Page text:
Accuracy in the translation of mRNA into the primary structure of a polypeptide depends on specificity in the _____.

A) binding of ribosomes to mRNA

B) binding of the anticodon to small subunit of the ribosome

C) attachment of amino acids to rRNAs

D) binding of the anticodon to the codon and the attachment of amino acids to tRNAs



Which one of the following statements about RNA processing is true?

A) Exons are cut out before mRNA leaves the nucleus.

B) Ribozymes may function in RNA splicing.

C) RNA splicing can be catalyzed by tRNA.

D) A primary transcript is often much shorter than the final RNA molecule that leaves the nucleus.



A primary transcript in the nucleus of a eukaryotic cell is _____ the functional mRNA, while a primary transcript in a prokaryotic cell is _____ the functional mRNA.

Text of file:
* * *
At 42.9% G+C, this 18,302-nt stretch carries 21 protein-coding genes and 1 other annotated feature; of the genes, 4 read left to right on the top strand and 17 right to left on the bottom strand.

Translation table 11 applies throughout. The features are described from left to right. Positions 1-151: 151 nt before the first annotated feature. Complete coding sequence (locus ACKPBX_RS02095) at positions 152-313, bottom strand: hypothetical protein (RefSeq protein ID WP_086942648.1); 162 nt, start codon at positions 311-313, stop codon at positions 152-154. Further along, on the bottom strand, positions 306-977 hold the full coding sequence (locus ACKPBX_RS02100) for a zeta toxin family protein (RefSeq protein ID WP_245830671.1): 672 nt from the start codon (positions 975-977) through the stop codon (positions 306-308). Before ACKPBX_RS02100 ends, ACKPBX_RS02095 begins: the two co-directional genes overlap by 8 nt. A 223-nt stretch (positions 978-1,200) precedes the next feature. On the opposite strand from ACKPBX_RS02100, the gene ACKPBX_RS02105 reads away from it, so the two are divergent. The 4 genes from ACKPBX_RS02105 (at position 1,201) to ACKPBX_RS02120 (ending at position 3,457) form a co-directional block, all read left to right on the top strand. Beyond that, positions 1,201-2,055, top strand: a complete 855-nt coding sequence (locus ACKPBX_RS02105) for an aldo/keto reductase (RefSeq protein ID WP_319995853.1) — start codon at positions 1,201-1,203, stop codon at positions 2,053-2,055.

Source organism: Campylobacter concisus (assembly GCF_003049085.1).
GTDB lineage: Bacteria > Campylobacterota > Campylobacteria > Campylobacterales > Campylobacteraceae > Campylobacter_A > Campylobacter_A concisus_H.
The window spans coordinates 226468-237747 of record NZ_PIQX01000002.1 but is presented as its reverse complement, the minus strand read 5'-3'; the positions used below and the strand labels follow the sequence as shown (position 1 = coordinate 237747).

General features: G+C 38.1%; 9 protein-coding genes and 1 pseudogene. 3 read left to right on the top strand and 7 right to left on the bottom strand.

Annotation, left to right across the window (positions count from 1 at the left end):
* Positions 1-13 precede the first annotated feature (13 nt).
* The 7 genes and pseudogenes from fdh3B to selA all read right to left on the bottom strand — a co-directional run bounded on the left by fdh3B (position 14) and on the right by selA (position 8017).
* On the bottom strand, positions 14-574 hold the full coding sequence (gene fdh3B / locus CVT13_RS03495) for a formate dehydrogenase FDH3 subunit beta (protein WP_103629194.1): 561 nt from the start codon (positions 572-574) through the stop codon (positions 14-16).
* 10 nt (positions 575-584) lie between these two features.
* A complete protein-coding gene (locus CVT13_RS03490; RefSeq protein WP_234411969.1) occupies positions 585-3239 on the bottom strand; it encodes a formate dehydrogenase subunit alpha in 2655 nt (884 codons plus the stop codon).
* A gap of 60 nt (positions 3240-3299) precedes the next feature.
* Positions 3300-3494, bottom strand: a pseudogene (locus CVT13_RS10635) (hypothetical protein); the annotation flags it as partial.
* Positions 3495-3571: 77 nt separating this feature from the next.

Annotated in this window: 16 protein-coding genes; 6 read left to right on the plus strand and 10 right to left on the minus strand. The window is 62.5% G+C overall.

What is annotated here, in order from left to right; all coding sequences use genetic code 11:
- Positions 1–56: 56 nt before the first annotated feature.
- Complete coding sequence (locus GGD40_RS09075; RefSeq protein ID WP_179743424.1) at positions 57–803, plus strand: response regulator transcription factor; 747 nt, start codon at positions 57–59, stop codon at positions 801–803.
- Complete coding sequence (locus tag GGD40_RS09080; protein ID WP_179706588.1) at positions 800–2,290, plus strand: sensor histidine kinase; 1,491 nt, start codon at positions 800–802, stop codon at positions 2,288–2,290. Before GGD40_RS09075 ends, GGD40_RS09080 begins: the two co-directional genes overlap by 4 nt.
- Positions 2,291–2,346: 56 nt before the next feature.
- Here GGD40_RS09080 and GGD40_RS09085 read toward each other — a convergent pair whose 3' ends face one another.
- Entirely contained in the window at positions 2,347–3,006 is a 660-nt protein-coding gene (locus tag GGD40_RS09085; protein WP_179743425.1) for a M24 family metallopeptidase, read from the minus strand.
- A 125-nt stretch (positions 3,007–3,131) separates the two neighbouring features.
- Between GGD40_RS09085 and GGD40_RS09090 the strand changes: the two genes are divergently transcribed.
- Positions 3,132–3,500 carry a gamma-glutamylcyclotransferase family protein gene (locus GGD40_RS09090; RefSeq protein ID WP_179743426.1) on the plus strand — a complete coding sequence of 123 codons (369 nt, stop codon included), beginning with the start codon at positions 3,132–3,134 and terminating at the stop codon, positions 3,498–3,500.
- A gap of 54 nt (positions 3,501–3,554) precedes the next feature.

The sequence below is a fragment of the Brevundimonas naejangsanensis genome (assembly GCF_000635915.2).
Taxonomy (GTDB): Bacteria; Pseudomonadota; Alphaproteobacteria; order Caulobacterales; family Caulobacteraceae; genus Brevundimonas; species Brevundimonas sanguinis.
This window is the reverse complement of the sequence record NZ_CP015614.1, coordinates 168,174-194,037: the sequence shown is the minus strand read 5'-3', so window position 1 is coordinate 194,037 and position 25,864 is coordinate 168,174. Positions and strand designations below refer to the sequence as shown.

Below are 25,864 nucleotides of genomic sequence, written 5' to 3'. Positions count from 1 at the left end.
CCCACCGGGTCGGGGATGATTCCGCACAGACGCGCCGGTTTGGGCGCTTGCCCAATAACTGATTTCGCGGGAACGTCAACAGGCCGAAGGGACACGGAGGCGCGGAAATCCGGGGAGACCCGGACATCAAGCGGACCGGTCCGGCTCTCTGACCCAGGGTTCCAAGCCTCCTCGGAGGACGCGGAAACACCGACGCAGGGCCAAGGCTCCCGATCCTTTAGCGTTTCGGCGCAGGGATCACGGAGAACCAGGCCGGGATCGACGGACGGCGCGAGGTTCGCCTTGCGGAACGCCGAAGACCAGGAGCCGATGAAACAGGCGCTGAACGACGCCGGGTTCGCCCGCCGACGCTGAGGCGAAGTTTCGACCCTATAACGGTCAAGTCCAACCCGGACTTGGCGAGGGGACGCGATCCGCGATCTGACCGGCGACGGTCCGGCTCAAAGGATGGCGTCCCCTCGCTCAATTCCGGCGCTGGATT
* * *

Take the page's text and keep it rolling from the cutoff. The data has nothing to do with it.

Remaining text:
A) the same size as; smaller than

B) larger than; the same size as

C) larger than; smaller than

D) the same size as; larger than



In the structural organization of many eukaryotic genes, individual exons may be related to which of the following?

A) the sequence of the intron that immediately precedes each exon

B) the number of polypeptides making up the functional protein

C) the various domains of the polypeptide product

D) the number of start sites for transcription



In eukaryotes there are several different types of RNA polymerase. Which type is involved in transcription of mRNA for a globin protein?

A) RNA polymerase I

B) RNA polymerase II

C) RNA polymerase III

D) primase



Transcription in eukaryotes requires which of the following in addition to RNA polymerase?

A) start and stop codons

B) ribosomes and tRNA